- Do not try to book the appointment closer to the time you need it because that doctor will probably be all booked up with other patients by then.
- The earlier you book your appointment, the more likely it is you will get an appointment with the doctor of your choice.
In some situations, you have to accept seeing any available doctor
If you need an ‘on the day’ appointment either because something is an emergency or is urgent and WE manage to squeeze you in then it is only fair that you accept that you may not see the doctor of your choice.
- Remember - the doctor you want to see might already have a full surgery and it would be unfair to cancel other patients who have booked their appointments in a timely manner.
- It would also be unfair to squeeze you in with that doctor because the doctor would then spending less time on other patients, end up running late and their patients kept waiting.
- And if your issue is a true urgency or emergency, then it really should not matter which doctor you see. A doctor is a doctor and all of our doctors can all handle emergencies and urgent things.
We hope you will agree that this is a reasonable and fair approach.
Health Advice Available All The Time
Patients should be able to see a GP withing 48 hours of their request (but not for a specifically named GP). This is in line with the national 48 hour access to a GP requirement. Patients can also book up to 3 weeks in advance. Our surgeries vary from day to day - matched specifically to our survey of patient requested demand on different days.
The surgery also provides an emergency doctor service. There is an emergency doctor for every morning and every afternoon. Please do no misuse this service. This service is for EMERGENCIES and URGENT REQUESTS. It should not be used just because the patient could not get an early appointment for non-urgent or chronic problems. Be warned that the Emergency Doctor surgery can involved a long wait as the Emergency Doctor attends to other patients. Patients can choose to book either a telephone or face to face consultation.
Then there is the NHS 111 advice line. Simply dial 1 1 1. They are open 24 hours a day and can offer health advice over the phone and will even arrange a doctor to see you (either at the local out-of-hours centre in Eccleshill or at your home if you are too poorly to come in).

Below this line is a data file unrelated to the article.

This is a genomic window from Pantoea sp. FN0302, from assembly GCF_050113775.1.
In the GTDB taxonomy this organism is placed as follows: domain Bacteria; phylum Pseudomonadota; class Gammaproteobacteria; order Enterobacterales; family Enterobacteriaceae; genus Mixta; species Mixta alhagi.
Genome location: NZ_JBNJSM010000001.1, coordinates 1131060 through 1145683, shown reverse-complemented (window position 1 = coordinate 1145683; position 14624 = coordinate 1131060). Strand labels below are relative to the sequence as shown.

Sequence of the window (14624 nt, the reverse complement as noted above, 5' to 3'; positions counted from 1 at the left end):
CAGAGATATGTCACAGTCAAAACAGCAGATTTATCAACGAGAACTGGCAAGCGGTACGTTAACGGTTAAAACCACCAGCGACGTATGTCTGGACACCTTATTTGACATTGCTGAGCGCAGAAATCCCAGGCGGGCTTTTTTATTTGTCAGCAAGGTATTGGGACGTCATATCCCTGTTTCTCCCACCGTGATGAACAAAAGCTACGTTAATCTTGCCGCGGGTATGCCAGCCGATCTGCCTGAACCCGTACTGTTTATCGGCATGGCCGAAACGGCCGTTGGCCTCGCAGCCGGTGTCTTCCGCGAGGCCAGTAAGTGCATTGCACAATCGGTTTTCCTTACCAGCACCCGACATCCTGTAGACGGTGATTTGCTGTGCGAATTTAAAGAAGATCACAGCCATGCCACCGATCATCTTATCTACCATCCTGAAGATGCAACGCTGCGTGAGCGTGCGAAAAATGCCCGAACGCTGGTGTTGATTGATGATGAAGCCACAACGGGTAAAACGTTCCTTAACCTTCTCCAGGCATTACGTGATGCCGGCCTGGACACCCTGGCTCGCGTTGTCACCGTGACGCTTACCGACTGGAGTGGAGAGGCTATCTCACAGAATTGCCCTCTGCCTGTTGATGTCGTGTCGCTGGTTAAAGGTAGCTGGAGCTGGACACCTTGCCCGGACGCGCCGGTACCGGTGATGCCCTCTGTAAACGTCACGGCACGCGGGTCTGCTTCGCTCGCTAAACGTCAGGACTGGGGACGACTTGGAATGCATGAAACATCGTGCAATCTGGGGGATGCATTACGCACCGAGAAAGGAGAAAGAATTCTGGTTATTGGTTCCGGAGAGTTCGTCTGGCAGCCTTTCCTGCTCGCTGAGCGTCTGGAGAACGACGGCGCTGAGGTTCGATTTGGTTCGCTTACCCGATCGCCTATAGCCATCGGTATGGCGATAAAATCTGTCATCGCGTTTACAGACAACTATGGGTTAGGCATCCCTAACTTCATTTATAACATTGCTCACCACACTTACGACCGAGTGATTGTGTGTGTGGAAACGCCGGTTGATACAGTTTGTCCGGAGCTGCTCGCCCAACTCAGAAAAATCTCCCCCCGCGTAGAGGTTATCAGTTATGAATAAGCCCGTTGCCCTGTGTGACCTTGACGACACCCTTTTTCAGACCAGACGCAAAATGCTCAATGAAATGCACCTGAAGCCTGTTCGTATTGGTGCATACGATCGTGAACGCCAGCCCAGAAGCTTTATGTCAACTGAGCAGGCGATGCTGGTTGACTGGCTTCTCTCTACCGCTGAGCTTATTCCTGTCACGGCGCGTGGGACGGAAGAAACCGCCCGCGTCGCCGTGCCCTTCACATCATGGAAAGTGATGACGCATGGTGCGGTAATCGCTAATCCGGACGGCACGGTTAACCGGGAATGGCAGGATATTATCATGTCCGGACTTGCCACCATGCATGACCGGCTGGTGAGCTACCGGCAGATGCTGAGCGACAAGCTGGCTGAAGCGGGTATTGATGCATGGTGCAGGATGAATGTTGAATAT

If your requirement is an emergency, then of course there is the A&E Departments and you can call 999 for an ambulance. Please use this service responsibly.
If you are unsure which service to contact or not sure if your problem is an emergency, please call 111 for the NHS advice line. Remember- it operates 24 hours a day.
Terminally Ill Patients
Palliative care records are held by the patient at home and are therefore accessible to any professional involved in the care of that patient. The records hold a copy of the Liverpool Care Pathway - which is a pathway for the care of a dying patient. At Ashcroft Surgery, we proactively identify and discuss patients who are terminally ill at our monthly multi-disciplinary practice meeting, which includes the Macmillan, District and Practice nurses to ensure that all members of the practice team are aware of the patient and any relevant issues. Each individual discussion is led by either a District Nurse or the Doctor who best knows the patient.
During out of surgery hours, cover will be provided by the local Out of Hours Service at Eccleshill, provided by Local Care Direct. The Doctors will pass any relevant and important patient information on to ensure continuity of care. In the case of terminally ill patients there is an Out of Hours contact form, which can be faxed. The Out of Hours provider uses a computerised medical record system. The practice is notified each day of all patients who have been seen Out of Hours by a computerised task and details put into their record by the Out of Hours provider.
Once a patient dies, the practice will contact the relatives via a card expressing our condolences and giving information regarding local support agencies with respect to bereavement. They are free to contact the doctor or nurse involved in the patient's care if they feel the need.